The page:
Sunday, August 17, 2014

Urban Gardening / Farming - Tour of Rick Bayless Property, Chicago


In August I toured the Chicago urban farm and garden owned by Rick Bayless - chef and restaurateur. The garden features a mix of traditional beds, raised beds, containers and vertical garden space.  It hosts annuals (Tropical), herbs, vegetables, Citrus, fruit, succulents, and "farm" animals.

The garden was started over 15 years ago - as a hobby, but also as a demonstration of urban agriculture and to support organic greens and vegetables for his culinary needs. Since then it's grown to cover three city lots.  The vegetable growing space is over 1,000 square feet and includes indoor and "alternative growing spaces."  By alternative I'm referencing porch grow-box, vertical gardens, as well as indoor space utilizing grow lights.


Chicago Urban Garden (see the beehive)
At the start of the tour the guide and full-time gardener stated "don't try this at home" indicating that the garden has evolved overtime and is a business with nearly 6-8 part time

Carnivorous Plants - Fun "interactive" display

The Garfield Park Conservatory in Chicago currently has a plant bog full of carnivorous plants. It was very fun to not only see the plants - but to really watch them at work. It only takes a few moments to see flies swarm and crawl into these beautiful flowers - never to return.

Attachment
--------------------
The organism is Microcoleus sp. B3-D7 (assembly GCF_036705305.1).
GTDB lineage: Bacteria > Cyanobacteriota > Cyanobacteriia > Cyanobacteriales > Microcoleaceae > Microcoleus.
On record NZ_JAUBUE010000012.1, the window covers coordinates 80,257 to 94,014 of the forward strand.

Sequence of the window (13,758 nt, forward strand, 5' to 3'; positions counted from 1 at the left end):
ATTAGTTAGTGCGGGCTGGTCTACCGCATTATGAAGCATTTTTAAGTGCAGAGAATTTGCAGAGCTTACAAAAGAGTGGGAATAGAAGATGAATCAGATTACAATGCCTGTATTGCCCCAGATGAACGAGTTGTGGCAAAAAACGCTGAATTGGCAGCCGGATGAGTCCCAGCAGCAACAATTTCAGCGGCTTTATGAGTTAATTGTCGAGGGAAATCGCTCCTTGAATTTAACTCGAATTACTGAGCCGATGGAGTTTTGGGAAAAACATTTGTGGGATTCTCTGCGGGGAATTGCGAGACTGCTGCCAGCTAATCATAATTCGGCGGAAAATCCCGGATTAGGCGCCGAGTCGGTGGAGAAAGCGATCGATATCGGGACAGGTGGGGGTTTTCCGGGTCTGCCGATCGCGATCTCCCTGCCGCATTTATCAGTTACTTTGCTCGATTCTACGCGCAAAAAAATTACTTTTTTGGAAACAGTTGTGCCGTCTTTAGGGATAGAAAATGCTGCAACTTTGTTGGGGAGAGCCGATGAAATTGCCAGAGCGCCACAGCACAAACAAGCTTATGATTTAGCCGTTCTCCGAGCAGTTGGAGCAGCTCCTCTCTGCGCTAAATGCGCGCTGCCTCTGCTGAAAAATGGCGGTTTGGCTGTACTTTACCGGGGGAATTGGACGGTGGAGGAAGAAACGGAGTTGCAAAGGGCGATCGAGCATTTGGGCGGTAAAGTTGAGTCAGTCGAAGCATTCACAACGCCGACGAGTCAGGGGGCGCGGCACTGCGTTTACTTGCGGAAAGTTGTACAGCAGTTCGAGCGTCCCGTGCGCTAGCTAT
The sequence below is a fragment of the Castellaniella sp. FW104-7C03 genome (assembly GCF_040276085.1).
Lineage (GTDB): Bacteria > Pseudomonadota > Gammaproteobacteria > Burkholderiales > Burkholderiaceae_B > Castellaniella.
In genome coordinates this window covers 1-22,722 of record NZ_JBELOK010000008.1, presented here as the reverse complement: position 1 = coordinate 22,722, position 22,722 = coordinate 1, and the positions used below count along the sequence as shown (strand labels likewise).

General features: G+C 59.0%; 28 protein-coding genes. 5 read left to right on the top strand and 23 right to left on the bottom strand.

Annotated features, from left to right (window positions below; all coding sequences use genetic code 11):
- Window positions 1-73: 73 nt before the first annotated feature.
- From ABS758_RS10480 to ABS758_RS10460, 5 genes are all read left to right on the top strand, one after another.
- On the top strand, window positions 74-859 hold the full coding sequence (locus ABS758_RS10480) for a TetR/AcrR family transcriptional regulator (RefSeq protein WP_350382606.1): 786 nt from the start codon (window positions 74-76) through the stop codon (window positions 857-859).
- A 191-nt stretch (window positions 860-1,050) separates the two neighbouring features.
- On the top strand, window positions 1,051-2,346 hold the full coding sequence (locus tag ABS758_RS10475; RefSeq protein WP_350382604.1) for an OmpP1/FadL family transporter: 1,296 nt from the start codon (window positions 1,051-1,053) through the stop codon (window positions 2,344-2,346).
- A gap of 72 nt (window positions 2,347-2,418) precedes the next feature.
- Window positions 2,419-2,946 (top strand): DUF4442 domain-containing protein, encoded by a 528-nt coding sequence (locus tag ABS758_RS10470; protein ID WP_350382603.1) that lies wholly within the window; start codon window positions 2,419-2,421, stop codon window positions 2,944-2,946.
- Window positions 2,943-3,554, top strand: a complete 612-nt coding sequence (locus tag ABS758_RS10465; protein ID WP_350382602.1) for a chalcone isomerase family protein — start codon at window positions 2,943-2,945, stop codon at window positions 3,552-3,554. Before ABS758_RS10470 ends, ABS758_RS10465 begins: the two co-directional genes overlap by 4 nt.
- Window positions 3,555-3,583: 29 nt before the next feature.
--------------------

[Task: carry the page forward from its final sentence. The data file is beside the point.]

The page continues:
Carnivorous plants in Chicago

Carnivorous plants derive some or most of their nutrients from trapping and consuming insects. Carnivorous plants grow in places where the soil is thin or poor in nutrients, especially nitrogen, such as acidic bogs and rock outcroppings. Thus their adaptation to consume insects for nutrients.  Charles Darwin wrote the first comprehensive book on carnivorous plants in 1875 - Insectivorous Plants, the first well-known treatise on carnivorous plants, in 1875! This is about the same time that plans for the park, gardens, and first conservatory in now Garfield Park in Chicago were forming. 

The conservatory recreated a bog in a shady area in a nice elevated bed. The display does a nice job of sharing different trapping mechanisms - and placement makes it so easy to see.  There is also a nice range of various "fly catching" techniques."

I did see a sign that said do not touch, but I didn't see a sign that said "no feeding the plants!"

Saturday, August 16, 2014

Urban Children's Garden Revisited - Harvest time


In spring I had the pleasure of touring an after-school programs urban garden - which was growing along the fence between two buildings. The photo at the right shows you the location of the garden along the fence.

The kids were so excited to be growing their own vegetables and herbs when I was here in the spring. I was skeptical that there would be produce at the end of the journey - I'm pleased to say they were so successful!

Take a look back at where they started in this blog in May 2014 - and see the results in August in the photos below. This is a wonderful example of maximizing small urban spaces as productive growing areas. I would have never thought that some of the vegetables would grow under these low light and small container conditions.